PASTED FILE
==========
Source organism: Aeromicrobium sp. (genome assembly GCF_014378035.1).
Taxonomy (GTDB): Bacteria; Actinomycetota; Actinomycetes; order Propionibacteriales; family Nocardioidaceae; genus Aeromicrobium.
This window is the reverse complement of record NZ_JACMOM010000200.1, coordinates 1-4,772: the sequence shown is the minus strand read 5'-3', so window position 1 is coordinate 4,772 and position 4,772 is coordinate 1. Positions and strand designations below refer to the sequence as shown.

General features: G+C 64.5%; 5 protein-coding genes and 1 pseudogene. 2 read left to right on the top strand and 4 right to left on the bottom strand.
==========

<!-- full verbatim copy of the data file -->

Source organism: Aeromicrobium sp. (genome assembly GCF_014378035.1).
Taxonomy (GTDB): Bacteria; Actinomycetota; Actinomycetes; order Propionibacteriales; family Nocardioidaceae; genus Aeromicrobium.
This window is the reverse complement of record NZ_JACMOM010000200.1, coordinates 1-4,772: the sequence shown is the minus strand read 5'-3', so window position 1 is coordinate 4,772 and position 4,772 is coordinate 1. Positions and strand designations below refer to the sequence as shown.

General features: G+C 64.5%; 5 protein-coding genes and 1 pseudogene. 2 read left to right on the top strand and 4 right to left on the bottom strand.